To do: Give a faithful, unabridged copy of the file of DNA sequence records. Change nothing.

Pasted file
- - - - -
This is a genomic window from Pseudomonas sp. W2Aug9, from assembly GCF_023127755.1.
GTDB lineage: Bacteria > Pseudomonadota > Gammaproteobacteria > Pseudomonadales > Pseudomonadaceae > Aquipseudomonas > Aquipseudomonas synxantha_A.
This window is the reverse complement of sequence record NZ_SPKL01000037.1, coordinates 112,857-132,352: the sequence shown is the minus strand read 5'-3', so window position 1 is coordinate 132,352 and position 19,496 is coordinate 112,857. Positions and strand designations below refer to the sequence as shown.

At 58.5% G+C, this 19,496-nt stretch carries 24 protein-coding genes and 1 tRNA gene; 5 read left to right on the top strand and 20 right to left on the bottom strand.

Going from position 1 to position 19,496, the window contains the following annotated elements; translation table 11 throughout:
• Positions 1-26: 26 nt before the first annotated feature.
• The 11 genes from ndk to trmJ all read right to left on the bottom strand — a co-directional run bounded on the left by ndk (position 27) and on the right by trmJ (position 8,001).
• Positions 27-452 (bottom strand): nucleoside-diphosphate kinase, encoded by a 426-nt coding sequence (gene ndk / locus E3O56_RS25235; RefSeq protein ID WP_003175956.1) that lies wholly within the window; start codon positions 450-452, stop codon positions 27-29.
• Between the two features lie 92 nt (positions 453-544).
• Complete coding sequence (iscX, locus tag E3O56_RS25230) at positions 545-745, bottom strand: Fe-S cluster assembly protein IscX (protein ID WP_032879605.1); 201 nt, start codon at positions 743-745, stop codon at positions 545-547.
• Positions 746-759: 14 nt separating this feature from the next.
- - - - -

This is a genomic window from Pseudomonas sp. W2Aug9, from assembly GCF_023127755.1.
GTDB lineage: Bacteria > Pseudomonadota > Gammaproteobacteria > Pseudomonadales > Pseudomonadaceae > Aquipseudomonas > Aquipseudomonas synxantha_A.
This window is the reverse complement of sequence record NZ_SPKL01000037.1, coordinates 112,857-132,352: the sequence shown is the minus strand read 5'-3', so window position 1 is coordinate 132,352 and position 19,496 is coordinate 112,857. Positions and strand designations below refer to the sequence as shown.

At 58.5% G+C, this 19,496-nt stretch carries 24 protein-coding genes and 1 tRNA gene; 5 read left to right on the top strand and 20 right to left on the bottom strand.

Going from position 1 to position 19,496, the window contains the following annotated elements; translation table 11 throughout:
• Positions 1-26: 26 nt before the first annotated feature.
• The 11 genes from ndk to trmJ all read right to left on the bottom strand — a co-directional run bounded on the left by ndk (position 27) and on the right by trmJ (position 8,001).
• Positions 27-452 (bottom strand): nucleoside-diphosphate kinase, encoded by a 426-nt coding sequence (gene ndk / locus E3O56_RS25235; RefSeq protein ID WP_003175956.1) that lies wholly within the window; start codon positions 450-452, stop codon positions 27-29.
• Between the two features lie 92 nt (positions 453-544).
• Complete coding sequence (iscX, locus tag E3O56_RS25230) at positions 545-745, bottom strand: Fe-S cluster assembly protein IscX (protein ID WP_032879605.1); 201 nt, start codon at positions 743-745, stop codon at positions 545-547.
• Positions 746-759: 14 nt separating this feature from the next.